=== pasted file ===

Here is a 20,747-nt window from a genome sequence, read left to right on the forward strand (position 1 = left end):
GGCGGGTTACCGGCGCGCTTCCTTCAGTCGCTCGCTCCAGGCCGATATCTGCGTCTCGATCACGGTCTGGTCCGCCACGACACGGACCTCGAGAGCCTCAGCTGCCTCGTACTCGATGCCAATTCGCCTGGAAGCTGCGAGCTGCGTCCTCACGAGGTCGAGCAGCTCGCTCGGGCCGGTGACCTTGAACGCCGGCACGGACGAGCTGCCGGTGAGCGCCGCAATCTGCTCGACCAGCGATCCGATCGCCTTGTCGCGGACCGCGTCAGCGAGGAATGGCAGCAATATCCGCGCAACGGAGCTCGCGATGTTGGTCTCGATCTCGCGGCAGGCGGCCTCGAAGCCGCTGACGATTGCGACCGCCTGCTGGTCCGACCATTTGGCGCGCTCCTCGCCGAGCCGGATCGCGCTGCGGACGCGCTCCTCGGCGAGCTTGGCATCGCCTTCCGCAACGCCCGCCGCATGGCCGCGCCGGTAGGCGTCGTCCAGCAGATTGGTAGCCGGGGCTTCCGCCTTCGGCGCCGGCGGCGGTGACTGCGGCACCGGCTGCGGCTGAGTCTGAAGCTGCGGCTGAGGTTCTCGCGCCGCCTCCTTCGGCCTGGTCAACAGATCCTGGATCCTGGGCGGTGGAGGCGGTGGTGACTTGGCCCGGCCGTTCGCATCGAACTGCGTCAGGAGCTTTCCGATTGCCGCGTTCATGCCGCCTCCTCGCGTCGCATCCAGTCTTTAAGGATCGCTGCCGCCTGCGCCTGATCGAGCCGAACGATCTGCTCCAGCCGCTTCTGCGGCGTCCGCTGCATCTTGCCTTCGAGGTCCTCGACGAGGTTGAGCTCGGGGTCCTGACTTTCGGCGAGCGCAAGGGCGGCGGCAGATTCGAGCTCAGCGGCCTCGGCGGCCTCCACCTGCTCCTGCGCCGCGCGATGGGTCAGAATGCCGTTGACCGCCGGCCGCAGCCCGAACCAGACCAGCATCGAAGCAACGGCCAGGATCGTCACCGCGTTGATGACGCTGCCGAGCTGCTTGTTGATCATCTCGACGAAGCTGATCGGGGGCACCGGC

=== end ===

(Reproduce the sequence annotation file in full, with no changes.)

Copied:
Here is a 20,747-nt window from a genome sequence, read left to right on the forward strand (position 1 = left end):
GGCGGGTTACCGGCGCGCTTCCTTCAGTCGCTCGCTCCAGGCCGATATCTGCGTCTCGATCACGGTCTGGTCCGCCACGACACGGACCTCGAGAGCCTCAGCTGCCTCGTACTCGATGCCAATTCGCCTGGAAGCTGCGAGCTGCGTCCTCACGAGGTCGAGCAGCTCGCTCGGGCCGGTGACCTTGAACGCCGGCACGGACGAGCTGCCGGTGAGCGCCGCAATCTGCTCGACCAGCGATCCGATCGCCTTGTCGCGGACCGCGTCAGCGAGGAATGGCAGCAATATCCGCGCAACGGAGCTCGCGATGTTGGTCTCGATCTCGCGGCAGGCGGCCTCGAAGCCGCTGACGATTGCGACCGCCTGCTGGTCCGACCATTTGGCGCGCTCCTCGCCGAGCCGGATCGCGCTGCGGACGCGCTCCTCGGCGAGCTTGGCATCGCCTTCCGCAACGCCCGCCGCATGGCCGCGCCGGTAGGCGTCGTCCAGCAGATTGGTAGCCGGGGCTTCCGCCTTCGGCGCCGGCGGCGGTGACTGCGGCACCGGCTGCGGCTGAGTCTGAAGCTGCGGCTGAGGTTCTCGCGCCGCCTCCTTCGGCCTGGTCAACAGATCCTGGATCCTGGGCGGTGGAGGCGGTGGTGACTTGGCCCGGCCGTTCGCATCGAACTGCGTCAGGAGCTTTCCGATTGCCGCGTTCATGCCGCCTCCTCGCGTCGCATCCAGTCTTTAAGGATCGCTGCCGCCTGCGCCTGATCGAGCCGAACGATCTGCTCCAGCCGCTTCTGCGGCGTCCGCTGCATCTTGCCTTCGAGGTCCTCGACGAGGTTGAGCTCGGGGTCCTGACTTTCGGCGAGCGCAAGGGCGGCGGCAGATTCGAGCTCAGCGGCCTCGGCGGCCTCCACCTGCTCCTGCGCCGCGCGATGGGTCAGAATGCCGTTGACCGCCGGCCGCAGCCCGAACCAGACCAGCATCGAAGCAACGGCCAGGATCGTCACCGCGTTGATGACGCTGCCGAGCTGCTTGTTGATCATCTCGACGAAGCTGATCGGGGGCACCGGC